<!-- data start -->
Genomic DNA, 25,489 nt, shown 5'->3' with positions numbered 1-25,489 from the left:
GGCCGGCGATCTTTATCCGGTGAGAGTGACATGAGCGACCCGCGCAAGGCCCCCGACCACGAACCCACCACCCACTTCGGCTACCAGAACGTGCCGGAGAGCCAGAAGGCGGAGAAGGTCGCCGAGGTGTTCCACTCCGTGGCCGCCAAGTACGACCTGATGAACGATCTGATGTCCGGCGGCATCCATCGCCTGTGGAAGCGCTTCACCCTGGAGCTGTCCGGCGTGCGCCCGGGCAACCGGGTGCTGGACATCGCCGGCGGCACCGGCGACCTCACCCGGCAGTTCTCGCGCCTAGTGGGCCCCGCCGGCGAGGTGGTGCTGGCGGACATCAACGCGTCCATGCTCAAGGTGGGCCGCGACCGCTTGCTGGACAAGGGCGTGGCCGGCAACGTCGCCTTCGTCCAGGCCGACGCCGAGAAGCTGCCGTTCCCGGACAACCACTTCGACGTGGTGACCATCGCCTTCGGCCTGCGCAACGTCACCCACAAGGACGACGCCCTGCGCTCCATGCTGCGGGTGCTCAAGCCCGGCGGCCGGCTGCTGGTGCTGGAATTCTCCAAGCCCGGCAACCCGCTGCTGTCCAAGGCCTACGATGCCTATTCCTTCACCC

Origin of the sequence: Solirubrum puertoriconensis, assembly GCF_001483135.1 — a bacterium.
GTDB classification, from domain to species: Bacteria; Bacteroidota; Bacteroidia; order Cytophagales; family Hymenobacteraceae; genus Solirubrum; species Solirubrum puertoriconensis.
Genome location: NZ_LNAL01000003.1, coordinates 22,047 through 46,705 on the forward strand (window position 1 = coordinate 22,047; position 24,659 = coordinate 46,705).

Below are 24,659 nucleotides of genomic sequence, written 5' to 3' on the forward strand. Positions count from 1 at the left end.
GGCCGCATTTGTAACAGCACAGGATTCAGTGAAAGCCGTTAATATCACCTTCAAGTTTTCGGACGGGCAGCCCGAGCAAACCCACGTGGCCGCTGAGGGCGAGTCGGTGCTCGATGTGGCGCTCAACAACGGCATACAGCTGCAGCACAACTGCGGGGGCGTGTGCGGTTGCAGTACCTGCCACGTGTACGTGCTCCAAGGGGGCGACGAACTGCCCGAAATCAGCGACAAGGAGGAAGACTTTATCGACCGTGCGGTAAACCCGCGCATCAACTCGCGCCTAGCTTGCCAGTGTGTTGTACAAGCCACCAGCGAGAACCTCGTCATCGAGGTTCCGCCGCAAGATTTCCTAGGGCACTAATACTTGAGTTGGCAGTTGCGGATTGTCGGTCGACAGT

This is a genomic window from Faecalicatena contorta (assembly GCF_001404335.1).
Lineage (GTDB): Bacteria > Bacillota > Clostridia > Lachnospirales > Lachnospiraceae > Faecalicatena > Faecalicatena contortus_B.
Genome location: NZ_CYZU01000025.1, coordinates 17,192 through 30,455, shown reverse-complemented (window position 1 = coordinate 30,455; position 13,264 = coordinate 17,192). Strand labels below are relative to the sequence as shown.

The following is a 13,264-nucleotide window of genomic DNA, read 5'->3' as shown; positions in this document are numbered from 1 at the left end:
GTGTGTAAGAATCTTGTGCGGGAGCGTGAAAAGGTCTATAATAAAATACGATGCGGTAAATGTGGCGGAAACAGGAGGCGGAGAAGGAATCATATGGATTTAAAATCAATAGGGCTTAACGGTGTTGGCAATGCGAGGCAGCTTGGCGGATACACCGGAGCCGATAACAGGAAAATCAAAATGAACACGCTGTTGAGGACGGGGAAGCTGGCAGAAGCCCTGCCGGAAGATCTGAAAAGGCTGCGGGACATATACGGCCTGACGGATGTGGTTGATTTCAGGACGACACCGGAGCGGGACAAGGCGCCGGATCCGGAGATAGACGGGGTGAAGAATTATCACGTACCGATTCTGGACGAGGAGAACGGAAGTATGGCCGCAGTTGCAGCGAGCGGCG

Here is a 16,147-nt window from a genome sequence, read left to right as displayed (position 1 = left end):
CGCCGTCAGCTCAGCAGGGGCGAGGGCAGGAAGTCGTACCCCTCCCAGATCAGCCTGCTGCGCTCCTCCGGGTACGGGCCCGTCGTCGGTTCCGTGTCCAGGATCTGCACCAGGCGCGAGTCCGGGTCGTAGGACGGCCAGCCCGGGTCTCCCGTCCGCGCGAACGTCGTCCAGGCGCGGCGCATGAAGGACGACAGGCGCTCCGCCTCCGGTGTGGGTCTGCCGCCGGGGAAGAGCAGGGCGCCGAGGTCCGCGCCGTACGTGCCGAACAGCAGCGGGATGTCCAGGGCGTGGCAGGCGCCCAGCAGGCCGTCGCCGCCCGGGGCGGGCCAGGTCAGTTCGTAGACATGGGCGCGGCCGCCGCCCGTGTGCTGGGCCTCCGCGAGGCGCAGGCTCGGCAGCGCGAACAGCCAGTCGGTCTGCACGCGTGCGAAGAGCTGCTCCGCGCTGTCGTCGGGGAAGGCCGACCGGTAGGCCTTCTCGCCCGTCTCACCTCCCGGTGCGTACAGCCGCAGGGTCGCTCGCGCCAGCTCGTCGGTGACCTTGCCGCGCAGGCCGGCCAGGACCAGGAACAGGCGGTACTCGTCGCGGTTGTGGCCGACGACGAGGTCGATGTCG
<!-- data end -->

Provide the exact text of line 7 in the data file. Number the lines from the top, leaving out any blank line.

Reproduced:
GGCCGCATTTGTAACAGCACAGGATTCAGTGAAAGCCGTTAATATCACCTTCAAGTTTTCGGACGGGCAGCCCGAGCAAACCCACGTGGCCGCTGAGGGCGAGTCGGTGCTCGATGTGGCGCTCAACAACGGCATACAGCTGCAGCACAACTGCGGGGGCGTGTGCGGTTGCAGTACCTGCCACGTGTACGTGCTCCAAGGGGGCGACGAACTGCCCGAAATCAGCGACAAGGAGGAAGACTTTATCGACCGTGCGGTAAACCCGCGCATCAACTCGCGCCTAGCTTGCCAGTGTGTTGTACAAGCCACCAGCGAGAACCTCGTCATCGAGGTTCCGCCGCAAGATTTCCTAGGGCACTAATACTTGAGTTGGCAGTTGCGGATTGTCGGTCGACAGT